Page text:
Authority, Hierarchy And The Postmodern Soup-Some Brief Links & Thoughts

A reader sends a link: Curtis Yarvin is questioned by David Friedman in Yarvin’s debate with Robin Hanson over the truth claims of Futarchy.

Potential deeper subtexts-Monarchy vs anarcho-capitalism as forms of political arrangement and maybe some Hobbes v Locke in terms of property and incentives.

Hmmm….

Just as the Universitarian Universalists promote a mish-mash of secular humanism, ‘religion’-lite ethics and alignment with many progressive causes (rainbow flags aloft), some of what’s in the air is an undermining of legitimate forms of authority into the postmodern soup.

I’m pretty sure members of the activist Left have driven much of the social change beneath the banner of liberal ideals (rainbow flags aloft), and further entrenched an incredibly cynical and ruthless take on all forms of authority (generally people you don’t want in charge of anything).

Most radicals mostly see liberal idealism and pragmatism as obstacles to be defeated on the way to….liberation and revolutionary praxis.

From another reader: Has the Homo lineage, Homo Sapiens particularly, domesticated himself by forming coalitions of beta-males to resist the natural tendency towards one alpha male among a group of breeding females? Is utilizing fire (cooked food, protection) a primary means of this domestication? Have we carved out a little spot for guided evolution?

Bio-anthropology might have some insights.

The cleaner sciences tell us only about the laws of nature, and relatively little about the (how/why/what does it all mean?) questions we’re bound to ask about ourselves.

A minor aside: What’s with the academic and Romantic tendency to additionally celebrate broad and general categories like ‘women’ and ‘minorities’ under the idea of secular humanism (readers know I harbor skepticism towards the latest moral cause and the ‘-Isms’)?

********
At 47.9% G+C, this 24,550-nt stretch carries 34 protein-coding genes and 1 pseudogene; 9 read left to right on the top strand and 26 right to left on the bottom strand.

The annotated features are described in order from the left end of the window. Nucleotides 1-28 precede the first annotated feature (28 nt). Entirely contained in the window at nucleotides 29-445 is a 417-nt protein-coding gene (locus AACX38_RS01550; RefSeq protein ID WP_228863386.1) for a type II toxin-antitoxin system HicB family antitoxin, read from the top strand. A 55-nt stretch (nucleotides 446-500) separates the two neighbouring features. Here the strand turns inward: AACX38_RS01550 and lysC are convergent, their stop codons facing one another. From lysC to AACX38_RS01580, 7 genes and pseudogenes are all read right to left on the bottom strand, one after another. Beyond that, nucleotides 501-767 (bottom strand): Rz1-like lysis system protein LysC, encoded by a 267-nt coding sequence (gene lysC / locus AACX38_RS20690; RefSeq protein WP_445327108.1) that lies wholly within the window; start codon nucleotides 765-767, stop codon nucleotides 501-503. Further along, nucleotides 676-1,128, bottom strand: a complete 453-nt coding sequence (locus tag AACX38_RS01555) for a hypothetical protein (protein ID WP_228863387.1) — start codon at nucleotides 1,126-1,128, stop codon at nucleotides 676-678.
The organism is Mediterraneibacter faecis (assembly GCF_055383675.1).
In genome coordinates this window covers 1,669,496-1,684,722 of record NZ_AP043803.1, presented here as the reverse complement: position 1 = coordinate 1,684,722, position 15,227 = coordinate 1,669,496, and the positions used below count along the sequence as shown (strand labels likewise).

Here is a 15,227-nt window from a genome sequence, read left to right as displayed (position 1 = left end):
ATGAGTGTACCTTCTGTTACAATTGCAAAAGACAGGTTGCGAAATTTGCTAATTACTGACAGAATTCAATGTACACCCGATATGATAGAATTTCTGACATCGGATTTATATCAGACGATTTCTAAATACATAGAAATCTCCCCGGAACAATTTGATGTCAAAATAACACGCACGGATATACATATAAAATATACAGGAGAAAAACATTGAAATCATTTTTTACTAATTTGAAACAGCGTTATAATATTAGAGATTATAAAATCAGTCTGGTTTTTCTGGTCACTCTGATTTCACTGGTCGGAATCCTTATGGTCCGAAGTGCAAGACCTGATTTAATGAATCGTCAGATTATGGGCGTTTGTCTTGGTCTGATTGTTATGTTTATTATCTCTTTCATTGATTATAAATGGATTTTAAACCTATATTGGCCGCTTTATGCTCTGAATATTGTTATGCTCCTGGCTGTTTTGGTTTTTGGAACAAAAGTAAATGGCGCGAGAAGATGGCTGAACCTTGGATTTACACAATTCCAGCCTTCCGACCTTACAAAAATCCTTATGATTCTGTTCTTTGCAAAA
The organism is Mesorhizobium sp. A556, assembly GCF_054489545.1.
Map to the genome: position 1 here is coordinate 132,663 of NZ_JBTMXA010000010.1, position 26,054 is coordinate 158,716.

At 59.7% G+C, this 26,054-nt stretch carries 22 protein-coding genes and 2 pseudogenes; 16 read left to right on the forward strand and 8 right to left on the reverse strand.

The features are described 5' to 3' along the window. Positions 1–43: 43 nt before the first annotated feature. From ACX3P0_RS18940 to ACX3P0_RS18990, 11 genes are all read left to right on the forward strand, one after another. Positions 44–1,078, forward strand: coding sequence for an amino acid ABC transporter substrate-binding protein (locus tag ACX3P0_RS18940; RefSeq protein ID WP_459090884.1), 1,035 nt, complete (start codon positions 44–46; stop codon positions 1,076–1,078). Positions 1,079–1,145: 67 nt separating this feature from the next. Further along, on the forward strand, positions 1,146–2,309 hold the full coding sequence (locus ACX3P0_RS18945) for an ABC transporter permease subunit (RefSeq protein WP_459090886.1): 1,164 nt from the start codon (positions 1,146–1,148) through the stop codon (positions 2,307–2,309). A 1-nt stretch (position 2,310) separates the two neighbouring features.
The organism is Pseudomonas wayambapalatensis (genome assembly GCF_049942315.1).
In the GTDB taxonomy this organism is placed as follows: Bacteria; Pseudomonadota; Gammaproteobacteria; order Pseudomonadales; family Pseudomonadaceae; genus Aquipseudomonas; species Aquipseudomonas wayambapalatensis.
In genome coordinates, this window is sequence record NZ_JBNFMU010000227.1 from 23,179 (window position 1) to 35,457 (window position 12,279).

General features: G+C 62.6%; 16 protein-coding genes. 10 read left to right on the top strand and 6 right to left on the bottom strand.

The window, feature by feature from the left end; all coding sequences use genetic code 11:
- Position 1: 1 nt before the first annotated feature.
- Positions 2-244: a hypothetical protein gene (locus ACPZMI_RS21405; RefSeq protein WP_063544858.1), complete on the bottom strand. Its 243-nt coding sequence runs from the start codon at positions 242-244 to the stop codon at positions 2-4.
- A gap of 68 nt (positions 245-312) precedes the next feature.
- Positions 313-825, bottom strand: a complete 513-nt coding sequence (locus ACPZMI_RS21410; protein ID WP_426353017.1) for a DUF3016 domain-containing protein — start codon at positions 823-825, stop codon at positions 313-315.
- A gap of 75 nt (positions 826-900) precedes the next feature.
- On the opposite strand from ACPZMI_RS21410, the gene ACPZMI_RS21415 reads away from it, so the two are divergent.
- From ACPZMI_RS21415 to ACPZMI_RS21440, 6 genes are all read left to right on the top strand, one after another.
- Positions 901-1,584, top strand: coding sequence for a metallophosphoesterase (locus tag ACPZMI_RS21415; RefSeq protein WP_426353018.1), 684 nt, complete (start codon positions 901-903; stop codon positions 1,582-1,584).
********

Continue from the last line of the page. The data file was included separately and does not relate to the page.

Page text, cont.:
I’d argue such skepticism is a political third-rail these days, but likely a longer-term good position to hold (you can support individuals and other people without such ideas).

I have feet in many camps, but I think each of us is subject to constant reinforcement and reification of our group’s basic beliefs (academics are no different). Tell me who you walk with and I’ll tell you who you are…to some extent.

Of note: When the economic and military strength of one nation (let’s say America) is over-estimated and due for an update, and that of another (let’s say China with cutting-edge AI capabilities) also doesn’t match current many estimations, treaties, and alliances…watch out. Conflict is more likely.

My take: There are, and will be, rules, and authority. This emerges from deep within us. Leaders are stewards. Sometimes the authority’s pretty corrupt (serving the wants/needs of individuals claiming to serve all but incentivized to serve their faction while enriching themselves). There’s always some corruption and politics is a necessary evil. Existing institutions can easily be co-opted, and usually will, by less honorable, loud, and driven people.